We published a special second edition that day, at about noon, reporting the shoot-out. The paper’s staff united, dug in, and reported the story that day and in the months ahead. I’ve seen the same thing over the last year with our pandemic coverage.

What has stayed with you from that day as more was learned about what happened?

The stubbornness of both the city and MOVE, the willingness on both sides to sacrifice the children, remains unfathomable. At the same time, the malevolence and sheer incompetence of the city was absolutely stunning. I still remember at midday Mayor Wilson Goode declaring, “We intend to take control of the house by any means necessary.” The insanity of city officials’ decision to use a bomb and fire as weapons is still startling.

That said, I found the hearings and investigative work of the MOVE commission inspiring. There were so many emotional moments — the testimony of 13-year-old survivor Birdie Africa, neighbors talking about how MOVE held them hostage and how the city told them to keep quiet, the near-tears of commissioner and ex-Justice Department official Henry Ruth when he confronted Goode, and the denunciation of the mayor by civil rights pioneer and commissioner Charles Bowser.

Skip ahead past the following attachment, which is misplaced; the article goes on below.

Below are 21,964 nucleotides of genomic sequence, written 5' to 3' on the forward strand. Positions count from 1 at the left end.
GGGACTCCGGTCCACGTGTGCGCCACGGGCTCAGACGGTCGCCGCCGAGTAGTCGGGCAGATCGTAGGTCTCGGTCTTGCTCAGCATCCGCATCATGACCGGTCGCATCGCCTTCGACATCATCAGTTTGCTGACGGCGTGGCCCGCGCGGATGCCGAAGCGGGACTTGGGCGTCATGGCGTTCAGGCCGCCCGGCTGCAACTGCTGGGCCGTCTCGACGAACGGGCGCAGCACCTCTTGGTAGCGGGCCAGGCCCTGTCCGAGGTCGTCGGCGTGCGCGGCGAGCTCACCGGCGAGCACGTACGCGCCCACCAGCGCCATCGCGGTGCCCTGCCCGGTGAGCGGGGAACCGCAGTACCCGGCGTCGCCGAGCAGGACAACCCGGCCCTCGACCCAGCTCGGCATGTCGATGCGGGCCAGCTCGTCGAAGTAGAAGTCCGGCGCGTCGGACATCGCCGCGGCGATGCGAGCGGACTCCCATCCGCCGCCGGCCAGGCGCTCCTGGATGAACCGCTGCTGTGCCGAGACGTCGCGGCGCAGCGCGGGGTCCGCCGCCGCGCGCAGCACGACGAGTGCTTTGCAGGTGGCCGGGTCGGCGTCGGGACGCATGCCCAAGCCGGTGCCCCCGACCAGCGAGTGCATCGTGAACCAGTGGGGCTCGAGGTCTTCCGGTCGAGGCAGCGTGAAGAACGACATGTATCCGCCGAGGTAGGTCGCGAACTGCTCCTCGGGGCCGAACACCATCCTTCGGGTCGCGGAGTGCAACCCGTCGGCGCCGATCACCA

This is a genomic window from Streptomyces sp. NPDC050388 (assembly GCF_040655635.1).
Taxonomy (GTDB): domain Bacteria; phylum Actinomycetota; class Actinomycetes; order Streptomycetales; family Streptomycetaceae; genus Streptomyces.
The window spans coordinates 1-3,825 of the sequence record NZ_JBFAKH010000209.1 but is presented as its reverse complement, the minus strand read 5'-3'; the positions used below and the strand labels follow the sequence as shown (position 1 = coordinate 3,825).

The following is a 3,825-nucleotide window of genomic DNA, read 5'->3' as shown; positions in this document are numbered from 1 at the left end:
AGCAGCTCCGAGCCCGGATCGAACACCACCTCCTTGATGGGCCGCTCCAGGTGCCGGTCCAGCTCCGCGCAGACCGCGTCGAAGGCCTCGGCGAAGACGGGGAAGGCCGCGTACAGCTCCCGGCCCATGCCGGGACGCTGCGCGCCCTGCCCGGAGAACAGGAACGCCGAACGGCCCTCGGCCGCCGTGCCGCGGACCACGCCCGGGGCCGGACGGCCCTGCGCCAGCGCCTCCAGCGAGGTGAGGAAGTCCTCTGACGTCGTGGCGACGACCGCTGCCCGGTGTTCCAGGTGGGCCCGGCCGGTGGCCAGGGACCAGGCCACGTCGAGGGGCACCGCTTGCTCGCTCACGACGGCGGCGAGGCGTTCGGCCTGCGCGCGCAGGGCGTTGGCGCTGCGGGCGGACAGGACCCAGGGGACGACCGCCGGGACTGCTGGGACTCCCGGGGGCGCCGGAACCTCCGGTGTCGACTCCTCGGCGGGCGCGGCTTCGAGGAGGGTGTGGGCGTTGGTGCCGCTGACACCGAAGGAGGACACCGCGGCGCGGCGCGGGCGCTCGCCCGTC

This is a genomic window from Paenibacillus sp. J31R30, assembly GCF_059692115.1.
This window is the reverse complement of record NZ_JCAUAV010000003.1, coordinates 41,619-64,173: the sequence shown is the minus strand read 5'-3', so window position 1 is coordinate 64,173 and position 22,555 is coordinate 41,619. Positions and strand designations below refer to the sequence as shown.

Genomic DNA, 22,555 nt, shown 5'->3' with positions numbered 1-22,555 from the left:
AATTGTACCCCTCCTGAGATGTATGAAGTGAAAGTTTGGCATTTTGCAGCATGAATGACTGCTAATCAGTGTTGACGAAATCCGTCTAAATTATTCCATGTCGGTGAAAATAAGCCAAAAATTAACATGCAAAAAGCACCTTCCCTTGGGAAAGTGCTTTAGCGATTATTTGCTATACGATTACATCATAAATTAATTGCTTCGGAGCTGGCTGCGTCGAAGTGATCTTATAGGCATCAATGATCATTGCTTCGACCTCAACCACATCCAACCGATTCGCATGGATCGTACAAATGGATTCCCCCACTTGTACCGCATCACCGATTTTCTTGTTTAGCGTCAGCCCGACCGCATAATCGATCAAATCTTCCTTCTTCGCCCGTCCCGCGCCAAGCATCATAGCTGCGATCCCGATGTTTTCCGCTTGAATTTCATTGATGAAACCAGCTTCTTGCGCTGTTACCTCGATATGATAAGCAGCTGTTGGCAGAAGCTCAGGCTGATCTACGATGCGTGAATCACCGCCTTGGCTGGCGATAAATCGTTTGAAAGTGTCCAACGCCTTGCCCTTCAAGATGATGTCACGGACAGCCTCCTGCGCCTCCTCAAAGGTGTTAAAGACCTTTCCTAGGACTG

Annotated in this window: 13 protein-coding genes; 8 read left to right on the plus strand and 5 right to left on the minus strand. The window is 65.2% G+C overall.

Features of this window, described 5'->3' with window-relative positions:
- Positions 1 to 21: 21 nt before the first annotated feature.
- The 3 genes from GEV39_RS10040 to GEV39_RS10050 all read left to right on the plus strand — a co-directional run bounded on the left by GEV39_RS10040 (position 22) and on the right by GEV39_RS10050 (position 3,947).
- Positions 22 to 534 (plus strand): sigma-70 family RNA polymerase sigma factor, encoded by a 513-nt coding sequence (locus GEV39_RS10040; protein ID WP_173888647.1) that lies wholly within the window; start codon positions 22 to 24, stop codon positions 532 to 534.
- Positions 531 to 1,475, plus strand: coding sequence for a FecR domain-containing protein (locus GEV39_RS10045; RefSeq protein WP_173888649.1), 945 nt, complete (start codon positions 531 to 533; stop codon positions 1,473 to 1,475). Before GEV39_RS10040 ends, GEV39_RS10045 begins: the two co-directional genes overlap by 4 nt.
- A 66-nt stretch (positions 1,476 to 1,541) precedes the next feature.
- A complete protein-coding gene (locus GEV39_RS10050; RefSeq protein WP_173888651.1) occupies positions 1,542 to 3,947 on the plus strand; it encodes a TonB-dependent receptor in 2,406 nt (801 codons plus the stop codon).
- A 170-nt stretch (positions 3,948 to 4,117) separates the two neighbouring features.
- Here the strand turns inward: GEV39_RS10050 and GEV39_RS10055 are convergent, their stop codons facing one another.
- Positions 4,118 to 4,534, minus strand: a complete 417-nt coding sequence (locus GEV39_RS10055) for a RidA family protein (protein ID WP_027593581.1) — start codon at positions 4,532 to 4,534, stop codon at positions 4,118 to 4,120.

In your reporting and observations, how has the bombing impacted the city of Philadelphia over the years?

I’m not sure. Because it was a nightmare, so discordant and without precedent, I think the city has never really found a way to make sense of the tragedy. It remains a piece that just won’t fit into the Philadelphia narrative.

Email Craig McCoy at cmccoy@inquirer.com.

Through Your Eyes | #OurPhilly

Sometimes it is just about the little things. Thanks for sharing, @onelaneswitch.

Tag your Instagram posts or tweets with #OurPhilly and we’ll pick our favorite each day to feature in this newsletter and give you a shout-out!

9 ways to celebrate a mom